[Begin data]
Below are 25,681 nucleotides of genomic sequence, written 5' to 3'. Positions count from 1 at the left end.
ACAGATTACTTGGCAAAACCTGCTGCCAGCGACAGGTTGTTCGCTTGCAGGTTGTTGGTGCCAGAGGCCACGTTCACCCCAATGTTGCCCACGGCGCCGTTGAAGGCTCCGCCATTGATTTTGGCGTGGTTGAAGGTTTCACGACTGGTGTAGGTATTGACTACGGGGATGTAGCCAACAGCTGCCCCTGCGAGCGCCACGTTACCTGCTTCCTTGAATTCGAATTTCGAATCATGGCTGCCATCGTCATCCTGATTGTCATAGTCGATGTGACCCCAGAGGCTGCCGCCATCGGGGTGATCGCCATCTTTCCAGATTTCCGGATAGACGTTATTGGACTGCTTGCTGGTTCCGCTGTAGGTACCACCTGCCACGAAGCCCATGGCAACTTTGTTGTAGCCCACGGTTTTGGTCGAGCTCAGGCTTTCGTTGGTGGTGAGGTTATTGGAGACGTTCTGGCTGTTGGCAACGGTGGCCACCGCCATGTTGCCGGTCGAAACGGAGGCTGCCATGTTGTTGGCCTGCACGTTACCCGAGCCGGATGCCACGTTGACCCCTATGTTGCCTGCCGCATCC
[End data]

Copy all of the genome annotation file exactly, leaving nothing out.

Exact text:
Below are 25,681 nucleotides of genomic sequence, written 5' to 3'. Positions count from 1 at the left end.
ACAGATTACTTGGCAAAACCTGCTGCCAGCGACAGGTTGTTCGCTTGCAGGTTGTTGGTGCCAGAGGCCACGTTCACCCCAATGTTGCCCACGGCGCCGTTGAAGGCTCCGCCATTGATTTTGGCGTGGTTGAAGGTTTCACGACTGGTGTAGGTATTGACTACGGGGATGTAGCCAACAGCTGCCCCTGCGAGCGCCACGTTACCTGCTTCCTTGAATTCGAATTTCGAATCATGGCTGCCATCGTCATCCTGATTGTCATAGTCGATGTGACCCCAGAGGCTGCCGCCATCGGGGTGATCGCCATCTTTCCAGATTTCCGGATAGACGTTATTGGACTGCTTGCTGGTTCCGCTGTAGGTACCACCTGCCACGAAGCCCATGGCAACTTTGTTGTAGCCCACGGTTTTGGTCGAGCTCAGGCTTTCGTTGGTGGTGAGGTTATTGGAGACGTTCTGGCTGTTGGCAACGGTGGCCACCGCCATGTTGCCGGTCGAAACGGAGGCTGCCATGTTGTTGGCCTGCACGTTACCCGAGCCGGATGCCACGTTGACCCCTATGTTGCCTGCCGCATCC